Wednesday, July 19, 2017

Godzilla vs. Biollante (1989)

Original title: Gojira vs. Biorante

Some time after Godzilla fell into a volcano in the dreadful Return of Godzilla (a film that is the honorary first film of the Heisei Godzilla cycle even though it was made during the Showa Era – go figure), an action scene of dubious quality ends with cell samples of the big lug falling in the hands of an imaginary Middle Eastern state, probably situated next to Qrak. There, mad scientist Dr. Shiragami (Koji Takahashi) wants to use Godzilla’s genetic structure to make super corn (or vegetables or what have you) that’ll grow in the desert. Alas, a bomb blows up his lab while he’s not in, killing his daughter as well as his mad science plans.

Five years later, various factions – an evil Japanese corporation, the Japanese government, an evil US corp whose agents are - as is traditional - played by the first Western guys the producers could grab randomly from the streets, and the Middle Eastern state are in play – are still battling over these samples, though most of them don’t want to stop the coming food crisis but use them to somehow destroy radioactivity which would of course destroy the Cold War balance of power and lead to dreadful things, and so on and so forth. This subplot full of horrible acting, bad English and shoddily filmed action scenes will haunt the viewer for the rest of the movie, even though there are much more interesting things going on.

For the kid psychics of a government institute that’ll change its name in the subtitles of every Heisei film are - in a scene that does have a friendly hint of Lovecraft’s “Call of Cthulhu” - all dreaming of one thing: Godzilla. This can only mean that Godzilla is on the cusp of climbing out of the volcano and rampaging through Japan again. Various half-assed plans are invented, half-used and sort of used; teen psychic Miki Saegusa (Megumi Okada) who will be the only character recurring in every film of the Heisei series (sometimes even for a reason) has a staring contest with Godzilla in a pretty great scene; and Shiragami gets the opportunity to get his hands on some of the Godzilla cells.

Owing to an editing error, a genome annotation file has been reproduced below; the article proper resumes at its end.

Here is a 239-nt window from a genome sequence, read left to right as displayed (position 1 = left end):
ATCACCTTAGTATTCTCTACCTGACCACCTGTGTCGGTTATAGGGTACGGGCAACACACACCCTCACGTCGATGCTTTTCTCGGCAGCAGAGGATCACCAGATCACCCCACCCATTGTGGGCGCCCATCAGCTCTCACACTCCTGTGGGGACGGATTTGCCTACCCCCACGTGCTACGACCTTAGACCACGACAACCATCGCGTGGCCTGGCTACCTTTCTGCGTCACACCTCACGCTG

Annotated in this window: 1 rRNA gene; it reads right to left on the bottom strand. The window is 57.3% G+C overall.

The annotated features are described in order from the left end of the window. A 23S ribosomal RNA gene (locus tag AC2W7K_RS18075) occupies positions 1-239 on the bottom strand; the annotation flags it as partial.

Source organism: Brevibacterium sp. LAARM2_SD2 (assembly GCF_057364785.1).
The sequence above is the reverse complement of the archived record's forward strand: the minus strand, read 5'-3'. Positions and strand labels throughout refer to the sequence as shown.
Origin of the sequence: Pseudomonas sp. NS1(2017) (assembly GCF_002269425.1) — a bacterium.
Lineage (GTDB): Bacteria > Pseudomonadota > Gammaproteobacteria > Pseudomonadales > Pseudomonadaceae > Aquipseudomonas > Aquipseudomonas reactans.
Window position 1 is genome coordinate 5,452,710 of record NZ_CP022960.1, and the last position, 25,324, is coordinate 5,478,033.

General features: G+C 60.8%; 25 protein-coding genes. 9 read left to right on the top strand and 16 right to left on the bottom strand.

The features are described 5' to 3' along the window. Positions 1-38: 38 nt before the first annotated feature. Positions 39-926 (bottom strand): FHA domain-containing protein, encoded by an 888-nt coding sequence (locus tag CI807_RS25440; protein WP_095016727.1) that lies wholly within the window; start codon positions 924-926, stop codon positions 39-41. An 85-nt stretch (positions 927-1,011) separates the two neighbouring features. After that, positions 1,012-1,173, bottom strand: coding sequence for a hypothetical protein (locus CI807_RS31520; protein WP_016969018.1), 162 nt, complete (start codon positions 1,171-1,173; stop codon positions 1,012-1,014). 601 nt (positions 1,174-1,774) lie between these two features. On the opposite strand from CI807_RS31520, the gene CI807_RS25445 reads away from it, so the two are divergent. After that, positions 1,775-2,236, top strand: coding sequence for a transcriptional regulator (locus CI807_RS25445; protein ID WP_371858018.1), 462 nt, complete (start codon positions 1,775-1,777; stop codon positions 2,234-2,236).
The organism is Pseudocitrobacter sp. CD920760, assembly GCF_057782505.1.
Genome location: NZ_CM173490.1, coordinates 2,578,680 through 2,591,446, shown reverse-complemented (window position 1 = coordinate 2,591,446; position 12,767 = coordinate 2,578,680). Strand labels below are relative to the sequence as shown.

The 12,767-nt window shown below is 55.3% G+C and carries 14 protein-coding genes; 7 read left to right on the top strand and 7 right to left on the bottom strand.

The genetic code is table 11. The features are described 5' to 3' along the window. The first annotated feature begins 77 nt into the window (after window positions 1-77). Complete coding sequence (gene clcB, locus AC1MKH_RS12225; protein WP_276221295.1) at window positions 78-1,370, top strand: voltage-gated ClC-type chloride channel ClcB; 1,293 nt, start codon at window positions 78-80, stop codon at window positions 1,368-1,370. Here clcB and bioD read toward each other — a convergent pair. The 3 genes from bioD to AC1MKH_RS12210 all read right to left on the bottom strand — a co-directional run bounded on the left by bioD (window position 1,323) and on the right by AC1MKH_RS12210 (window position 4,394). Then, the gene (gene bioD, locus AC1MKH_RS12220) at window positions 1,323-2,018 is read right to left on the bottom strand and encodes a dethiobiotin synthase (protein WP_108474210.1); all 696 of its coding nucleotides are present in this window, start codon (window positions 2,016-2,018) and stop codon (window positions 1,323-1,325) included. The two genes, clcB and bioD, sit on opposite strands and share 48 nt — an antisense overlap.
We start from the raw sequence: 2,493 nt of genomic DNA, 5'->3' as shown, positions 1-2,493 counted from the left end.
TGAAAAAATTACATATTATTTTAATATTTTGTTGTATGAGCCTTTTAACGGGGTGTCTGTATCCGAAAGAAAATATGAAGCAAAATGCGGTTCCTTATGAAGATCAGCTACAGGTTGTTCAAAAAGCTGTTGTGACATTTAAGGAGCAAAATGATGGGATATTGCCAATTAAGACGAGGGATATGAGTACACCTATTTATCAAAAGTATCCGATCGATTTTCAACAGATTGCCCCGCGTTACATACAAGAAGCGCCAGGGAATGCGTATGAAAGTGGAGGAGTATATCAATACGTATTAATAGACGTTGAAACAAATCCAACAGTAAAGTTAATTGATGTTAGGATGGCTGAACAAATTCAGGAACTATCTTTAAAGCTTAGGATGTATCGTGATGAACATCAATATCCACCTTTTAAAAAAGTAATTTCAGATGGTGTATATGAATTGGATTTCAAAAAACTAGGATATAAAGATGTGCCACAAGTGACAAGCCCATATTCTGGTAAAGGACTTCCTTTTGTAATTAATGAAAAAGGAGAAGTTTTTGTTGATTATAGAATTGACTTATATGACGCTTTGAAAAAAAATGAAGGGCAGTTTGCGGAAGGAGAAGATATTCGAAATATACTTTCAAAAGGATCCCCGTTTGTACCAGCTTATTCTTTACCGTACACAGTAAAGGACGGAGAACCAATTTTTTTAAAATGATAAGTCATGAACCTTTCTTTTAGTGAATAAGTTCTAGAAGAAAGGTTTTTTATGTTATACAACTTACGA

That last bit leads to Shiragami crossing these cells with a rose bush that apparently holds some of the genetic material and the soul of his dead daughter. Obviously, this being a kaiju film, said rose bush grows into a giant monster thingie called Biollante, and just as obviously, Biollante and Godzilla will slug it out.

And if this description of Kazuki Ohmori’s first real Heisei Godzilla film sounds confused and confusing, full of plot threads that don’t pay off, I have to add I have already cut out a lot of other pretty pointless stuff, so the actual film is even less coherent. Biollante’s main problem as a narrative is that it really doesn’t have a good grip on how to fill the time between the monster fights, and so just throws basically everything at its audience anyone involved in the production might have come up with, in a valiant attempt not to bore. That, it certainly succeeds at, for while the industrial espionage action bit lacks in sense, and the action in these scenes isn’t terribly well directed, it is at least pleasantly garish and pulpy and is certainly never boring. In fact, these parts of the film have a feverish aspect which is of course only right and proper for a film that features a kaiju that is a giant rose bush (later with a reptile head) with the soul of a woman.

On the negative side, these parts of the movie do overwhelm the more thoughtful bits of the film. A tighter and more thematically conscious and coherent film could probably have found the actual tragedy and sadness in the story of Dr Shiragami’s inability to work through the loss of his daughter and express it through the monster action. As it stands, Shusuke Kaneko would use this and other elements of the Heisei era Godzilla films for his brilliant Gamera trilogy a decade later and make good on their inherent promises.

Speaking of the film’s negative sides, I really have to mention composer Koichi Sugiyama’s horrible treatment of Ifukube’s themes for the Godzilla films. There’s some horrible orchestration of wonderful music, some plain crap additions of his own, and worst of all, an electric guitar treatment of the Godzilla theme mostly used for the action scenes between humans (why?) that is so badly arranged I found myself having very rude thoughts towards the composer. Fortunately, the next film would see the triumphant return of Ifukube.

But what, I imagine the Godzilla-fond reader will ask exasperatedly, of the kaiju fights? Well, the Godzilla suit is a bit too cute for the evil bastard version of our favourite monster the film is going for, and Biollante suffers from being pretty immobile, what with it being a giant rosebush. However, there’s much more good than not so good city smashing and a general air of excitement surrounding the monsters that convinces the kaiju loving viewer to forgive Godzilla vs. Biollante’s flaws immediately. Non-boring human nonsense plus good kaiju fighting equals an excellent time.

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